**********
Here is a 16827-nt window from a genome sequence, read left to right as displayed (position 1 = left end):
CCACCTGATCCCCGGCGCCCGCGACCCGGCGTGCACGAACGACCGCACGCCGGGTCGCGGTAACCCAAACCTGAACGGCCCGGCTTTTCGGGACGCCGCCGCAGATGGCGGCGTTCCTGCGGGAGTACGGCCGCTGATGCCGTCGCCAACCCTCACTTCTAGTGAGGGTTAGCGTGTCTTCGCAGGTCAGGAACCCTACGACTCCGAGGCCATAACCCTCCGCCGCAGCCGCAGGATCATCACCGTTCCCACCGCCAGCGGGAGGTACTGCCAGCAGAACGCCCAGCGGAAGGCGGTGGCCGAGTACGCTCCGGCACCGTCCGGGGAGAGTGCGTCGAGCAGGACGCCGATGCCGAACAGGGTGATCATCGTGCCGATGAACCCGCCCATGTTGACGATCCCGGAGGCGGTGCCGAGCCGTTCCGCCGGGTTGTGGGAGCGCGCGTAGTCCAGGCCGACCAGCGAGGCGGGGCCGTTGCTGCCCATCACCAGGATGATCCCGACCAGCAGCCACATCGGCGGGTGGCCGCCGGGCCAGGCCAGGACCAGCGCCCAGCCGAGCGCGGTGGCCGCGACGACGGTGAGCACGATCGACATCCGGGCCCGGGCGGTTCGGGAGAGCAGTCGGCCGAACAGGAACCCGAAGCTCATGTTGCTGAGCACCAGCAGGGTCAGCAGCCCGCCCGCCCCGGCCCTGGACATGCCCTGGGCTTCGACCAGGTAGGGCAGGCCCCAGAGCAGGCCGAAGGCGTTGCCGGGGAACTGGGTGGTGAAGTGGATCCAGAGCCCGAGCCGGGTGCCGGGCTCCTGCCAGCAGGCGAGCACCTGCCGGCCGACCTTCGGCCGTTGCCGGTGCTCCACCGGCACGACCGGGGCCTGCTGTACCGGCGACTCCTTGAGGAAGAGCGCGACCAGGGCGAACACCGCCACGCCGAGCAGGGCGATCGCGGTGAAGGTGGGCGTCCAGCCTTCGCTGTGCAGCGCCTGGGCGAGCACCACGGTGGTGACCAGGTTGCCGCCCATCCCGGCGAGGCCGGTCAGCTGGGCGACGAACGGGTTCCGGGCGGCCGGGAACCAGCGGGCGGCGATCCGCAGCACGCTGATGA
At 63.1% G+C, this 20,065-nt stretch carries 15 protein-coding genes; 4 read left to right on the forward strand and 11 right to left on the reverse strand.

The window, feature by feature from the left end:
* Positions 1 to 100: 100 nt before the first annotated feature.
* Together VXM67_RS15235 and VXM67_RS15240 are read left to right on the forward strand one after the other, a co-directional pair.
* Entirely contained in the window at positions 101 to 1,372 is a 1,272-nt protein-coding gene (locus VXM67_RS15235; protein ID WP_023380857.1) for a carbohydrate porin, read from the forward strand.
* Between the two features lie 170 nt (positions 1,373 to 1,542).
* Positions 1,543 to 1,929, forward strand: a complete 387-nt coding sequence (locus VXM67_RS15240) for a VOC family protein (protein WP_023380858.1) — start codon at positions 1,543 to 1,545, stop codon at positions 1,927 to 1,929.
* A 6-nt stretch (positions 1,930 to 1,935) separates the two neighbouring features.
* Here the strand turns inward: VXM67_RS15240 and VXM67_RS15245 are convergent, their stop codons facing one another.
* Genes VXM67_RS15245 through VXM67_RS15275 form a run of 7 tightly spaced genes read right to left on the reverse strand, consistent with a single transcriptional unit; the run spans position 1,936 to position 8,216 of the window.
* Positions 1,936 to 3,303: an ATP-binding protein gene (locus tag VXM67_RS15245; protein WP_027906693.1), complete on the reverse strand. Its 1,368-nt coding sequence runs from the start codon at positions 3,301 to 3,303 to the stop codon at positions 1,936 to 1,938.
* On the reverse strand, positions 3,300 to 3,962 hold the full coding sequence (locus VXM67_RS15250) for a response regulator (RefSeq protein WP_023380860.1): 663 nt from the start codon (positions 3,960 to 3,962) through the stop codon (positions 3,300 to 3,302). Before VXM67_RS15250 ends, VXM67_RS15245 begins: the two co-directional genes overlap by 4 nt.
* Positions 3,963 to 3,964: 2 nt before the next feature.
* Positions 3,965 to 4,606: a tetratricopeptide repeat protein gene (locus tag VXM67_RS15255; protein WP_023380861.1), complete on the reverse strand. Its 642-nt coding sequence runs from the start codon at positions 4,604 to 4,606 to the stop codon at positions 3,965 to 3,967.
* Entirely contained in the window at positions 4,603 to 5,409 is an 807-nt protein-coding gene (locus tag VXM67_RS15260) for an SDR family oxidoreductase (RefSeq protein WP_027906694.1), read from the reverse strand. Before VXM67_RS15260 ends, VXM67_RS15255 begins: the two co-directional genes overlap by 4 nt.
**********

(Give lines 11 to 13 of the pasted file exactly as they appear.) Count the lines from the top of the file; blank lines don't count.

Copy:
* Here the strand turns inward: VXM67_RS15240 and VXM67_RS15245 are convergent, their stop codons facing one another.
* Genes VXM67_RS15245 through VXM67_RS15275 form a run of 7 tightly spaced genes read right to left on the reverse strand, consistent with a single transcriptional unit; the run spans position 1,936 to position 8,216 of the window.
* Positions 1,936 to 3,303: an ATP-binding protein gene (locus tag VXM67_RS15245; protein WP_027906693.1), complete on the reverse strand. Its 1,368-nt coding sequence runs from the start codon at positions 3,301 to 3,303 to the stop codon at positions 1,936 to 1,938.